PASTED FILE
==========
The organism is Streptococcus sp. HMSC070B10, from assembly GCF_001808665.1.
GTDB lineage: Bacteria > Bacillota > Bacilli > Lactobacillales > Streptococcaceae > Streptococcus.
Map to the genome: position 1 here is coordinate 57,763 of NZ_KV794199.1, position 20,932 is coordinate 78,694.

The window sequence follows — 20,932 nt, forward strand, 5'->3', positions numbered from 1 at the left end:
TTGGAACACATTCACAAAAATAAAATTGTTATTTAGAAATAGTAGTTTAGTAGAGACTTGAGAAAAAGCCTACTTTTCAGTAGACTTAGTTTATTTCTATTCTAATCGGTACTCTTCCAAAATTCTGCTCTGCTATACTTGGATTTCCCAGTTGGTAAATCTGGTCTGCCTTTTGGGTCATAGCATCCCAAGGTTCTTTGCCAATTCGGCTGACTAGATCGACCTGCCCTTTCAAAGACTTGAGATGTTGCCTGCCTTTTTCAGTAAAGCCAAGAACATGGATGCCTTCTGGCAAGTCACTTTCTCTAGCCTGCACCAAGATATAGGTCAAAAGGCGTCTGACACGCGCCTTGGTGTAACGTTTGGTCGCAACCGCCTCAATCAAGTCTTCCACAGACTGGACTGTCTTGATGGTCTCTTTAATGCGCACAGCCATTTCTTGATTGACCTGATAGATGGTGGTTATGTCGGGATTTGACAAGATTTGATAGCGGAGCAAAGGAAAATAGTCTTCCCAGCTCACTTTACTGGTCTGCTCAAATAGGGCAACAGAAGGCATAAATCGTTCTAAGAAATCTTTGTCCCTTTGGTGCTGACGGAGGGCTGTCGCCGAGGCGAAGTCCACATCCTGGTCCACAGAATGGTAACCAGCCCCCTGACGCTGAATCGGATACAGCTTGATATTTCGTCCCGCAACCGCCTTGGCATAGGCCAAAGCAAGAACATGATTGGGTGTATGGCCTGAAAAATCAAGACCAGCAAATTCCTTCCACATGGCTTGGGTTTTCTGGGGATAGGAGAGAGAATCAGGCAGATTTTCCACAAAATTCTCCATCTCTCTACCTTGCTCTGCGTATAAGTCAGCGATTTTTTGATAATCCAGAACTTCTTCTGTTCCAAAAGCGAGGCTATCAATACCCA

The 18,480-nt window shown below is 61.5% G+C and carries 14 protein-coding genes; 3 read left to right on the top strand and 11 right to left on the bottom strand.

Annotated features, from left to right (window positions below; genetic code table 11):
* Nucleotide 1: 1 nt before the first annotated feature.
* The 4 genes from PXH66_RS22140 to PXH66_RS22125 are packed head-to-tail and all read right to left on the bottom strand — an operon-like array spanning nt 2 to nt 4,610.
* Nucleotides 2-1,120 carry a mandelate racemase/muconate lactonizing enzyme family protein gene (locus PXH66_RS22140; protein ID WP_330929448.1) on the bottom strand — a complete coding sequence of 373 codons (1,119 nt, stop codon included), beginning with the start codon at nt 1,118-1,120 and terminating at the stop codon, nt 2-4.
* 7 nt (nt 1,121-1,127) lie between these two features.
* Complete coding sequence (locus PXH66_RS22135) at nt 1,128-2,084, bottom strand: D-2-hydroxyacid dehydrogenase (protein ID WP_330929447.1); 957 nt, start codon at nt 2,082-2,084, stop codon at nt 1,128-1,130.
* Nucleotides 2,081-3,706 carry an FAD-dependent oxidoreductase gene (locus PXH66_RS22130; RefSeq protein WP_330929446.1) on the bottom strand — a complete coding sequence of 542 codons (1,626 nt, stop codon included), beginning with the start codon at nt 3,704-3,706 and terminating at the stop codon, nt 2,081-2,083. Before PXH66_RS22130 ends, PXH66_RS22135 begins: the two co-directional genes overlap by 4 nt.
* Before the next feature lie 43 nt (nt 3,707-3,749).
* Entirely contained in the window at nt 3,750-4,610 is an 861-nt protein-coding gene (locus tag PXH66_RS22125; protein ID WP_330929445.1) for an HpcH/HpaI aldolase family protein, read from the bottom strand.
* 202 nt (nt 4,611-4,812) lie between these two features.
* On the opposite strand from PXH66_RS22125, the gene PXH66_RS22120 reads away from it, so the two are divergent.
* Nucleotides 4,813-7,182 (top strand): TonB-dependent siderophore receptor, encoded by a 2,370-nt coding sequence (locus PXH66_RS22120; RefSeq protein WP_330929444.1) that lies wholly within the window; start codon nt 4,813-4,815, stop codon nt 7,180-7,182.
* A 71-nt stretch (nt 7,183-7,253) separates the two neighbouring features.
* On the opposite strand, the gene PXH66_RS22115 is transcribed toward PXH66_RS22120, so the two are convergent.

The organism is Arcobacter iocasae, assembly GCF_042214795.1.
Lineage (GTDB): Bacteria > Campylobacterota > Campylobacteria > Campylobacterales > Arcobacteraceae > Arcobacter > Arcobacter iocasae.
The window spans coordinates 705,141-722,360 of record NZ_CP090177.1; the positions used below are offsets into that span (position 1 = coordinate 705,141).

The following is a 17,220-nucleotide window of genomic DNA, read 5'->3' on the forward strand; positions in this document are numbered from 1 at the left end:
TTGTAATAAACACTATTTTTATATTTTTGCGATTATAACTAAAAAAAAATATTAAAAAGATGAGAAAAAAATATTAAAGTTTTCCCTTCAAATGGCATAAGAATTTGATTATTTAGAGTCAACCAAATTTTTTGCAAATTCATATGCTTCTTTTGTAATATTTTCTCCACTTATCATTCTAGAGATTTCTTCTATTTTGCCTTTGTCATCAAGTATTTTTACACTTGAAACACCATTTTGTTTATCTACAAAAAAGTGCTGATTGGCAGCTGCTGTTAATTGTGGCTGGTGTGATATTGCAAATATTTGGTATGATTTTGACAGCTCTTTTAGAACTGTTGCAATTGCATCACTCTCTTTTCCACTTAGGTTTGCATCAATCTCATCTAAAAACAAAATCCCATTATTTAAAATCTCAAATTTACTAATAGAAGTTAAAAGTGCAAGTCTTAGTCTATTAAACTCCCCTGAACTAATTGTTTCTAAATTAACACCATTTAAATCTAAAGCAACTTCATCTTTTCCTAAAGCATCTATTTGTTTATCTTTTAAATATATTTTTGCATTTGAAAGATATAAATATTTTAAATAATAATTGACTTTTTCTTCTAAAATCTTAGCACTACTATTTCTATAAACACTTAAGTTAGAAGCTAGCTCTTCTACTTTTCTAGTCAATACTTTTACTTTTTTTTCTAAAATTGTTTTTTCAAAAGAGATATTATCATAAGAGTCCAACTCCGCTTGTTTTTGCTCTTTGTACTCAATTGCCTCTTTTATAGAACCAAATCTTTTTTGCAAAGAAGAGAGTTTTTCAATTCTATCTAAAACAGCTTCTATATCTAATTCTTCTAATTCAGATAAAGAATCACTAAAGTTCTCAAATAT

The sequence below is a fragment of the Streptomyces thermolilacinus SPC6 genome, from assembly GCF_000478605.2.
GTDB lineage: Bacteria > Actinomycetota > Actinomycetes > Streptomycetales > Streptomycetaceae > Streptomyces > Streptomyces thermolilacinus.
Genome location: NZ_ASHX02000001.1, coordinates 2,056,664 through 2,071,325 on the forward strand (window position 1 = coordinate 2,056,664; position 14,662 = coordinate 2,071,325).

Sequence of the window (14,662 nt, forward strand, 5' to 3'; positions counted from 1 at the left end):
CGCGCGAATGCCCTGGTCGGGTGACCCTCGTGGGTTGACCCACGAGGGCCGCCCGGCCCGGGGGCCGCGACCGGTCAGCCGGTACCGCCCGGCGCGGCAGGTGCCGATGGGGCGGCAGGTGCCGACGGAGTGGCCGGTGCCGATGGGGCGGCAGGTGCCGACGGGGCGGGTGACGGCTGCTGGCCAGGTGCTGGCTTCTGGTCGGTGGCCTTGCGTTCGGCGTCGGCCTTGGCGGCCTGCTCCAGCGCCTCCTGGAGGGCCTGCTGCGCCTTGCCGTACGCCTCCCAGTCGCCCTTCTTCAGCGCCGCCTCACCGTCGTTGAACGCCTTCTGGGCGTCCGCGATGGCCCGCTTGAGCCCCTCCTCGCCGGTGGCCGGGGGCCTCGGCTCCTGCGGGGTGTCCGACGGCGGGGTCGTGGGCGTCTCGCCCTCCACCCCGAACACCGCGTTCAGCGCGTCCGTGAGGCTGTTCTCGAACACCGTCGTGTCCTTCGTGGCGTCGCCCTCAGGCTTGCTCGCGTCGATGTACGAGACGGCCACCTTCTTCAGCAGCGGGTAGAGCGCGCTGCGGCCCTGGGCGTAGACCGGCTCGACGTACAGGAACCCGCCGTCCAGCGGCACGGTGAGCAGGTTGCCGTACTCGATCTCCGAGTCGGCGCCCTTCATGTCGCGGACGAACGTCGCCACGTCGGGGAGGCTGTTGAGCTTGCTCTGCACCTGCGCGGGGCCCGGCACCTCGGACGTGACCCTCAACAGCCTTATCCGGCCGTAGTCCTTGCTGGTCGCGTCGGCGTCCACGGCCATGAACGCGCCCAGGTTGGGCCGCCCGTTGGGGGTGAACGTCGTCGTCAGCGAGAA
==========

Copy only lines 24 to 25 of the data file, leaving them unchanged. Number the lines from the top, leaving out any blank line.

The following is a 17,220-nucleotide window of genomic DNA, read 5'->3' on the forward strand; positions in this document are numbered from 1 at the left end:
TTGTAATAAACACTATTTTTATATTTTTGCGATTATAACTAAAAAAAAATATTAAAAAGATGAGAAAAAAATATTAAAGTTTTCCCTTCAAATGGCATAAGAATTTGATTATTTAGAGTCAACCAAATTTTTTGCAAATTCATATGCTTCTTTTGTAATATTTTCTCCACTTATCATTCTAGAGATTTCTTCTATTTTGCCTTTGTCATCAAGTATTTTTACACTTGAAACACCATTTTGTTTATCTACAAAAAAGTGCTGATTGGCAGCTGCTGTTAATTGTGGCTGGTGTGATATTGCAAATATTTGGTATGATTTTGACAGCTCTTTTAGAACTGTTGCAATTGCATCACTCTCTTTTCCACTTAGGTTTGCATCAATCTCATCTAAAAACAAAATCCCATTATTTAAAATCTCAAATTTACTAATAGAAGTTAAAAGTGCAAGTCTTAGTCTATTAAACTCCCCTGAACTAATTGTTTCTAAATTAACACCATTTAAATCTAAAGCAACTTCATCTTTTCCTAAAGCATCTATTTGTTTATCTTTTAAATATATTTTTGCATTTGAAAGATATAAATATTTTAAATAATAATTGACTTTTTCTTCTAAAATCTTAGCACTACTATTTCTATAAACACTTAAGTTAGAAGCTAGCTCTTCTACTTTTCTAGTCAATACTTTTACTTTTTTTTCTAAAATTGTTTTTTCAAAAGAGATATTATCATAAGAGTCCAACTCCGCTTGTTTTTGCTCTTTGTACTCAATTGCCTCTTTTATAGAACCAAATCTTTTTTGCAAAGAAGAGAGTTTTTCAATTCTATCTAAAACAGCTTCTATATCTAATTCTTCTAATTCAGATAAAGAATCACTAAAGTTCTCAAATAT